03 April 2013

Bad Graphics

This is a guest post by Sean Fox at the LSE

This infographic, which came to my attention a few weeks ago on International Women’s day, has been on my mind because it is one of the WORST visual presentations of data I have seen in years: 

So what? Well, it contains information on an interesting and important topic (attitudes about domestic abuse) in a UN report. It should inform. Instead it confuses and distorts the facts. It violates almost every rule outlined in the bible of infographics, The Visual Display of Quantitative Information by Edward R. Tufte. Let me just name a few.
  1. It looks like a quasi-pie chart. As such it implicitly suggests to the viewer that the slices represent portions of a whole. They do no such thing. They represent survey responses from a relatively small and arbitrary selection of countries around the world. 
  2. The sizes of the ‘slices’ do not correspond to the numbers they purportedly represent. Just compare the Rwanda slice to the Vietnam slice. Huh?? 
  3. It uses multiple colours. This is a great way to pack more data into a small space, but in this case the colours actually contain no information at all. They’re just randomly assigned. More visual confusion.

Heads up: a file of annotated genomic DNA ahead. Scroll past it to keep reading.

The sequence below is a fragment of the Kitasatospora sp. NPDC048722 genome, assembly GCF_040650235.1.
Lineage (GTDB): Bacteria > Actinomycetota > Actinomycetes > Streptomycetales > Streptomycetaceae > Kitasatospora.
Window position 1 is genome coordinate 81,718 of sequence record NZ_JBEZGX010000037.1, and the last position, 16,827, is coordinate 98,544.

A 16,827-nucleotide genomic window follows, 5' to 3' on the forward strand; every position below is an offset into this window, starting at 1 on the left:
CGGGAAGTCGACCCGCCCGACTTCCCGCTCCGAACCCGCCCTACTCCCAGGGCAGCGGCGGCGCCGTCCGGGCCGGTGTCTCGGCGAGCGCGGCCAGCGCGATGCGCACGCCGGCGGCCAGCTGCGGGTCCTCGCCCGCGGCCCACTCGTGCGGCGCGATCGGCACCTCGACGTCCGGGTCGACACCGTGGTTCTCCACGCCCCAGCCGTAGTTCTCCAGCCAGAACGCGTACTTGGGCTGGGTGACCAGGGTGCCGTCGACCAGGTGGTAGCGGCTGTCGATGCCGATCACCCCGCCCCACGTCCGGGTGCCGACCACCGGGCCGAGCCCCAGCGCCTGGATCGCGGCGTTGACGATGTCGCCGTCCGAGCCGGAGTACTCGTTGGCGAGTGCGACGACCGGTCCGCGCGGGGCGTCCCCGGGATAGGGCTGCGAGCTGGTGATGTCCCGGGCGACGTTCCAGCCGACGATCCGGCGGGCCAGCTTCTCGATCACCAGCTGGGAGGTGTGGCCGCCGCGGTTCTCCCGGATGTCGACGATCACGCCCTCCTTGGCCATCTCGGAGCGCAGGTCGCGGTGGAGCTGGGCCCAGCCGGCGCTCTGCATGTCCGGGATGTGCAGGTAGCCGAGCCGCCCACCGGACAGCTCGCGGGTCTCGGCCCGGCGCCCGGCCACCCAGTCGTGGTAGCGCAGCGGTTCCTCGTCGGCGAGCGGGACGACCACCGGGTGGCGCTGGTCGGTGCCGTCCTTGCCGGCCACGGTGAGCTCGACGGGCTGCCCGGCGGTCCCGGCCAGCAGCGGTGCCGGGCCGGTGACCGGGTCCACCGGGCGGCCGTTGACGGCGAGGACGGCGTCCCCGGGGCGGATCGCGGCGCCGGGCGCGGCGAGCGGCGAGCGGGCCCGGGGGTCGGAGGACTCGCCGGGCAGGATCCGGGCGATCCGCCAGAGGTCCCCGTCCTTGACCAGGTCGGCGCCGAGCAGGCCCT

4. It uses a lot of ink to represent a small amount of data. Rule number 1 of good info graphics is to maximise the data/ink ratio. Less is more. 
So, how should it have been presented? There are many better ways, but a very simple one, which took me about 5 minutes in Excel is this:

While the first figure confuses the brain and obscures the significance of the data, this simplified version immediately throws up all kinds of interesting questions. Why do the women of the post-Soviet nations of Serbia, Georgia and Kazakhstan seem to have some of the lowest tolerance for domestic abuse in the world? How is it that the women of Jordan, which has a relatively liberal and modernising king and a female role model in the politically active and globetrotting Queen Rania, seem to largely accept domestic violence? What accounts for the wide gap in attitudes between women in the East African nations in Ethiopia and Rwanda? Is it due to “culture” or government policy and discourse?

These are interesting and important questions that are revealed by a simple improvement in the presentation of the data.

Come on, UNICEF. You can do better.


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